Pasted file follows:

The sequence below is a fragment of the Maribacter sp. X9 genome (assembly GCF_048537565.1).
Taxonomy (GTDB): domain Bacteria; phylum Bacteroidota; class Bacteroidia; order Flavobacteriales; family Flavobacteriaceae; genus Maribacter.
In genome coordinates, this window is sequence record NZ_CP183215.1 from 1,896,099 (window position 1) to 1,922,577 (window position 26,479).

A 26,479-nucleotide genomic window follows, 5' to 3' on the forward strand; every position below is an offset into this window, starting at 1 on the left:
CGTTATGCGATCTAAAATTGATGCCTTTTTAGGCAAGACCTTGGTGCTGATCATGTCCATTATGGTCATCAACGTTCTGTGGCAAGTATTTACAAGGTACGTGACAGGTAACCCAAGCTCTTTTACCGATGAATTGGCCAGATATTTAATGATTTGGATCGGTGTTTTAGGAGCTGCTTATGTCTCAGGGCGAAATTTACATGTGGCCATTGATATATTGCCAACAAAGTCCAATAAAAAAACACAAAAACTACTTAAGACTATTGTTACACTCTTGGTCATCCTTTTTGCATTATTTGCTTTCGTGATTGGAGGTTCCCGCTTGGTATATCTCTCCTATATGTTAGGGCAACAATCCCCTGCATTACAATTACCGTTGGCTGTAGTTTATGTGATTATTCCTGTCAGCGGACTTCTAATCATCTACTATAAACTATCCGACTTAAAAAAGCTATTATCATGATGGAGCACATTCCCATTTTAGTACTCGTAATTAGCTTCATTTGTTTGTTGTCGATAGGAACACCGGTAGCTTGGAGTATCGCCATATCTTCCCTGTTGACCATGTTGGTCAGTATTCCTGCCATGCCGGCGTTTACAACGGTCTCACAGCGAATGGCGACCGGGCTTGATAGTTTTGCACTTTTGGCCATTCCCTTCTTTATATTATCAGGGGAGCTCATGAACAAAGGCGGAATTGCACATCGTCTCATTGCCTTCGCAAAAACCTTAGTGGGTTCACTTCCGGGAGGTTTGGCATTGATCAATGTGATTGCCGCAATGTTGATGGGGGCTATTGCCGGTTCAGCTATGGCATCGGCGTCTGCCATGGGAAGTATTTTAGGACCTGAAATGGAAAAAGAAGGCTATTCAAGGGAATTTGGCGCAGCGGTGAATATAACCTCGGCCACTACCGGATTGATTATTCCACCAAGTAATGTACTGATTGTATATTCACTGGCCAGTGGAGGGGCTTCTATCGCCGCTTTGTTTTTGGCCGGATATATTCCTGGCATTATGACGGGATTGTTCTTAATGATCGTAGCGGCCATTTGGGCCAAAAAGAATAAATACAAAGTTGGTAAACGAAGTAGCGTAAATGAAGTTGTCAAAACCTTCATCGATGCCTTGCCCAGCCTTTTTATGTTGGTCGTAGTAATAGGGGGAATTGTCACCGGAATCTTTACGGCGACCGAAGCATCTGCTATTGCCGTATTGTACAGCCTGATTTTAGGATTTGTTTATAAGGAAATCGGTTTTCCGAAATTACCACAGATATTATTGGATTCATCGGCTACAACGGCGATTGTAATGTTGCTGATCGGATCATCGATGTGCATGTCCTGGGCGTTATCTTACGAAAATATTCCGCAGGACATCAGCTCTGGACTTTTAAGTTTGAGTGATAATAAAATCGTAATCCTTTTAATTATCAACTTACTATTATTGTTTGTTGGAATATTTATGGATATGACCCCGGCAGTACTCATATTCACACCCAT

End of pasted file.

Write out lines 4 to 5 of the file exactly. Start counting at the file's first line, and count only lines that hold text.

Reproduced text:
A 26,479-nucleotide genomic window follows, 5' to 3' on the forward strand; every position below is an offset into this window, starting at 1 on the left:
CGTTATGCGATCTAAAATTGATGCCTTTTTAGGCAAGACCTTGGTGCTGATCATGTCCATTATGGTCATCAACGTTCTGTGGCAAGTATTTACAAGGTACGTGACAGGTAACCCAAGCTCTTTTACCGATGAATTGGCCAGATATTTAATGATTTGGATCGGTGTTTTAGGAGCTGCTTATGTCTCAGGGCGAAATTTACATGTGGCCATTGATATATTGCCAACAAAGTCCAATAAAAAAACACAAAAACTACTTAAGACTATTGTTACACTCTTGGTCATCCTTTTTGCATTATTTGCTTTCGTGATTGGAGGTTCCCGCTTGGTATATCTCTCCTATATGTTAGGGCAACAATCCCCTGCATTACAATTACCGTTGGCTGTAGTTTATGTGATTATTCCTGTCAGCGGACTTCTAATCATCTACTATAAACTATCCGACTTAAAAAAGCTATTATCATGATGGAGCACATTCCCATTTTAGTACTCGTAATTAGCTTCATTTGTTTGTTGTCGATAGGAACACCGGTAGCTTGGAGTATCGCCATATCTTCCCTGTTGACCATGTTGGTCAGTATTCCTGCCATGCCGGCGTTTACAACGGTCTCACAGCGAATGGCGACCGGGCTTGATAGTTTTGCACTTTTGGCCATTCCCTTCTTTATATTATCAGGGGAGCTCATGAACAAAGGCGGAATTGCACATCGTCTCATTGCCTTCGCAAAAACCTTAGTGGGTTCACTTCCGGGAGGTTTGGCATTGATCAATGTGATTGCCGCAATGTTGATGGGGGCTATTGCCGGTTCAGCTATGGCATCGGCGTCTGCCATGGGAAGTATTTTAGGACCTGAAATGGAAAAAGAAGGCTATTCAAGGGAATTTGGCGCAGCGGTGAATATAACCTCGGCCACTACCGGATTGATTATTCCACCAAGTAATGTACTGATTGTATATTCACTGGCCAGTGGAGGGGCTTCTATCGCCGCTTTGTTTTTGGCCGGATATATTCCTGGCATTATGACGGGATTGTTCTTAATGATCGTAGCGGCCATTTGGGCCAAAAAGAATAAATACAAAGTTGGTAAACGAAGTAGCGTAAATGAAGTTGTCAAAACCTTCATCGATGCCTTGCCCAGCCTTTTTATGTTGGTCGTAGTAATAGGGGGAATTGTCACCGGAATCTTTACGGCGACCGAAGCATCTGCTATTGCCGTATTGTACAGCCTGATTTTAGGATTTGTTTATAAGGAAATCGGTTTTCCGAAATTACCACAGATATTATTGGATTCATCGGCTACAACGGCGATTGTAATGTTGCTGATCGGATCATCGATGTGCATGTCCTGGGCGTTATCTTACGAAAATATTCCGCAGGACATCAGCTCTGGACTTTTAAGTTTGAGTGATAATAAAATCGTAATCCTTTTAATTATCAACTTACTATTATTGTTTGTTGGAATATTTATGGATATGACCCCGGCAGTACTCATATTCACACCCAT